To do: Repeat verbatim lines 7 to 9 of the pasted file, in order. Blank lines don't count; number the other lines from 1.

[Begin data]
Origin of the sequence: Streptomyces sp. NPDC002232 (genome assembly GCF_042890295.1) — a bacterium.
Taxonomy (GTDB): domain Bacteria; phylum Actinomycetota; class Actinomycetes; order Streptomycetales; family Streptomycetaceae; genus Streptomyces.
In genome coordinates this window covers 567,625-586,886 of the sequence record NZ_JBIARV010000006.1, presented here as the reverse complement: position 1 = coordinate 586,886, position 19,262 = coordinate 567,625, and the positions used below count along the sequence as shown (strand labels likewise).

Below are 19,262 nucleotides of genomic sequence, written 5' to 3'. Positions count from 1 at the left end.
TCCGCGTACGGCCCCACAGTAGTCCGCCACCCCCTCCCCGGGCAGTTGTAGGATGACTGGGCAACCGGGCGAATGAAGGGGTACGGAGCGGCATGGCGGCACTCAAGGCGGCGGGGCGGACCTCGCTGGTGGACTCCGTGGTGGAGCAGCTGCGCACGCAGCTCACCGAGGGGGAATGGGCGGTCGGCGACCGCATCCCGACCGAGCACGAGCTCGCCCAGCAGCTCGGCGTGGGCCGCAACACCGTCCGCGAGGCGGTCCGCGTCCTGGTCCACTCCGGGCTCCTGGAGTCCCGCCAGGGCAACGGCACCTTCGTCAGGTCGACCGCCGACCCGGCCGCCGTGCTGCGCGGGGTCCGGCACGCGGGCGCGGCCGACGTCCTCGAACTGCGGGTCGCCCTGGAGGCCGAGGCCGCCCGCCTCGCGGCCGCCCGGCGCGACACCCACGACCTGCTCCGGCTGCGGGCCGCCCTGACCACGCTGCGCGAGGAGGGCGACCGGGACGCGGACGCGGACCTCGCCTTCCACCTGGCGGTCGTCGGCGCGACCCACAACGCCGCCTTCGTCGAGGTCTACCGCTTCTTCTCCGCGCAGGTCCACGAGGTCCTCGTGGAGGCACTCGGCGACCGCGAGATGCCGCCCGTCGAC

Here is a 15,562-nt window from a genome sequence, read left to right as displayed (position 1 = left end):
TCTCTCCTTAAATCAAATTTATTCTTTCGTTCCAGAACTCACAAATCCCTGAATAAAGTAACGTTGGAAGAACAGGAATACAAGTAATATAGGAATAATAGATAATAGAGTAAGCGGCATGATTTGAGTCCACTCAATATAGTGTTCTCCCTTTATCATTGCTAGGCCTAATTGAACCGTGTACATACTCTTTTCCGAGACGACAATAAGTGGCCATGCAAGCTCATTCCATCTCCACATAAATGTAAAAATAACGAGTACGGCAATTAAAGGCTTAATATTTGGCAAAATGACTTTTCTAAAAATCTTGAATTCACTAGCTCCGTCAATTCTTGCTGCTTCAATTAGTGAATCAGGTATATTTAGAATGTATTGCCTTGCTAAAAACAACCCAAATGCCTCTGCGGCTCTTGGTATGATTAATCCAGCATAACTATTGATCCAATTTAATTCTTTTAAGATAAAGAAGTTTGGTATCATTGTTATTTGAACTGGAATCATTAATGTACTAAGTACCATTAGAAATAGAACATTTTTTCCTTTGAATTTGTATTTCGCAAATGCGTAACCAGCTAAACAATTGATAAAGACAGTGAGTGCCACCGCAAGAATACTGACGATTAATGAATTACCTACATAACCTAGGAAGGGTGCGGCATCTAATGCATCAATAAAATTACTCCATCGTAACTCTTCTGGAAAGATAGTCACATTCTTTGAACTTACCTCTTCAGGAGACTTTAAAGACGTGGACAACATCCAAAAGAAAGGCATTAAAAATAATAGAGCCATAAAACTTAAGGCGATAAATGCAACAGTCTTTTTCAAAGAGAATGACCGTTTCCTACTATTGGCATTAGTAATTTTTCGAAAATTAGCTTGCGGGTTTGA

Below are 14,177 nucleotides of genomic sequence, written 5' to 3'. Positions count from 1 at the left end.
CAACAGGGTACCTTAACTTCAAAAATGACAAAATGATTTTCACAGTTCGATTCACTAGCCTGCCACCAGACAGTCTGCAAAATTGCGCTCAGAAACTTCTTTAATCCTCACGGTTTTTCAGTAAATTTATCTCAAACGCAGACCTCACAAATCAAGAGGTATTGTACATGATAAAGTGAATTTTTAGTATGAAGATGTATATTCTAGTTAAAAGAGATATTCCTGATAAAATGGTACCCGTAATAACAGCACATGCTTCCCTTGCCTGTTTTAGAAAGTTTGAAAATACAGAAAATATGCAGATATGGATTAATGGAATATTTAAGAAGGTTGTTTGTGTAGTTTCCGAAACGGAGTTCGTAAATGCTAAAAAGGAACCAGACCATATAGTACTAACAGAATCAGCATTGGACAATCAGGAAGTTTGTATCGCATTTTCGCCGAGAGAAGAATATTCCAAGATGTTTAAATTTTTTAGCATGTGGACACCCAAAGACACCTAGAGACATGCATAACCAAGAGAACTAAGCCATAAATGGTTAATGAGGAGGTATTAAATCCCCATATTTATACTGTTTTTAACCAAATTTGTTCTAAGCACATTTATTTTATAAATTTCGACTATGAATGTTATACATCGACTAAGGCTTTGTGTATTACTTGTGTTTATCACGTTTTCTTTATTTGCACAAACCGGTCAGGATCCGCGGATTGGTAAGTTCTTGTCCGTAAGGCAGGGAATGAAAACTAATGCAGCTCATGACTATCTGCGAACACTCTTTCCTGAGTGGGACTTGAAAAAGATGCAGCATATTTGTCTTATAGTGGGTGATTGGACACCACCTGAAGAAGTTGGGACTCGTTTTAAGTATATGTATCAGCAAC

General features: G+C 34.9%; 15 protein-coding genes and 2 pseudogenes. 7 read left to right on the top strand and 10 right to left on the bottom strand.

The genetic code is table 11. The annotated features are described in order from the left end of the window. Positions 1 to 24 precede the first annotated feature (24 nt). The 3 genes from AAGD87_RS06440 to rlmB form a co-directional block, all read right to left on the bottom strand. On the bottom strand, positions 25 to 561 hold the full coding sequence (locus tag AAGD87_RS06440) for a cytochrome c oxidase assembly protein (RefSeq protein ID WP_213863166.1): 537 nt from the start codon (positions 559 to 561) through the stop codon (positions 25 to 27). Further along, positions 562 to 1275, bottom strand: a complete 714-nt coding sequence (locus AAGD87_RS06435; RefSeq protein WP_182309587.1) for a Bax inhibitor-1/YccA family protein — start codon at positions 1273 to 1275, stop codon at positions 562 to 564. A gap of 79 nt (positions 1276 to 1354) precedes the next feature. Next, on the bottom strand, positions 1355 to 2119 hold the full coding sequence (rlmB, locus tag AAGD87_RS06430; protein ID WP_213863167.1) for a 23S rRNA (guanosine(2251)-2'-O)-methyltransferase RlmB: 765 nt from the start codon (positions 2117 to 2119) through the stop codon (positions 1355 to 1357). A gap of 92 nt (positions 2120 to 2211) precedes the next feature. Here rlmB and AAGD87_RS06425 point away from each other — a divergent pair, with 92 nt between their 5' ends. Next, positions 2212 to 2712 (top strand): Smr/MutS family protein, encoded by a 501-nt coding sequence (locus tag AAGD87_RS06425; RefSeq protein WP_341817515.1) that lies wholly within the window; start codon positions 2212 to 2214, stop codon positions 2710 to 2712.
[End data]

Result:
TCTCTCCTTAAATCAAATTTATTCTTTCGTTCCAGAACTCACAAATCCCTGAATAAAGTAACGTTGGAAGAACAGGAATACAAGTAATATAGGAATAATAGATAATAGAGTAAGCGGCATGATTTGAGTCCACTCAATATAGTGTTCTCCCTTTATCATTGCTAGGCCTAATTGAACCGTGTACATACTCTTTTCCGAGACGACAATAAGTGGCCATGCAAGCTCATTCCATCTCCACATAAATGTAAAAATAACGAGTACGGCAATTAAAGGCTTAATATTTGGCAAAATGACTTTTCTAAAAATCTTGAATTCACTAGCTCCGTCAATTCTTGCTGCTTCAATTAGTGAATCAGGTATATTTAGAATGTATTGCCTTGCTAAAAACAACCCAAATGCCTCTGCGGCTCTTGGTATGATTAATCCAGCATAACTATTGATCCAATTTAATTCTTTTAAGATAAAGAAGTTTGGTATCATTGTTATTTGAACTGGAATCATTAATGTACTAAGTACCATTAGAAATAGAACATTTTTTCCTTTGAATTTGTATTTCGCAAATGCGTAACCAGCTAAACAATTGATAAAGACAGTGAGTGCCACCGCAAGAATACTGACGATTAATGAATTACCTACATAACCTAGGAAGGGTGCGGCATCTAATGCATCAATAAAATTACTCCATCGTAACTCTTCTGGAAAGATAGTCACATTCTTTGAACTTACCTCTTCAGGAGACTTTAAAGACGTGGACAACATCCAAAAGAAAGGCATTAAAAATAATAGAGCCATAAAACTTAAGGCGATAAATGCAACAGTCTTTTTCAAAGAGAATGACCGTTTCCTACTATTGGCATTAGTAATTTTTCGAAAATTAGCTTGCGGGTTTGA

Below are 14,177 nucleotides of genomic sequence, written 5' to 3'. Positions count from 1 at the left end.
CAACAGGGTACCTTAACTTCAAAAATGACAAAATGATTTTCACAGTTCGATTCACTAGCCTGCCACCAGACAGTCTGCAAAATTGCGCTCAGAAACTTCTTTAATCCTCACGGTTTTTCAGTAAATTTATCTCAAACGCAGACCTCACAAATCAAGAGGTATTGTACATGATAAAGTGAATTTTTAGTATGAAGATGTATATTCTAGTTAAAAGAGATATTCCTGATAAAATGGTACCCGTAATAACAGCACATGCTTCCCTTGCCTGTTTTAGAAAGTTTGAAAATACAGAAAATATGCAGATATGGATTAATGGAATATTTAAGAAGGTTGTTTGTGTAGTTTCCGAAACGGAGTTCGTAAATGCTAAAAAGGAACCAGACCATATAGTACTAACAGAATCAGCATTGGACAATCAGGAAGTTTGTATCGCATTTTCGCCGAGAGAAGAATATTCCAAGATGTTTAAATTTTTTAGCATGTGGACACCCAAAGACACCTAGAGACATGCATAACCAAGAGAACTAAGCCATAAATGGTTAATGAGGAGGTATTAAATCCCCATATTTATACTGTTTTTAACCAAATTTGTTCTAAGCACATTTATTTTATAAATTTCGACTATGAATGTTATACATCGACTAAGGCTTTGTGTATTACTTGTGTTTATCACGTTTTCTTTATTTGCACAAACCGGTCAGGATCCGCGGATTGGTAAGTTCTTGTCCGTAAGGCAGGGAATGAAAACTAATGCAGCTCATGACTATCTGCGAACACTCTTTCCTGAGTGGGACTTGAAAAAGATGCAGCATATTTGTCTTATAGTGGGTGATTGGACACCACCTGAAGAAGTTGGGACTCGTTTTAAGTATATGTATCAGCAAC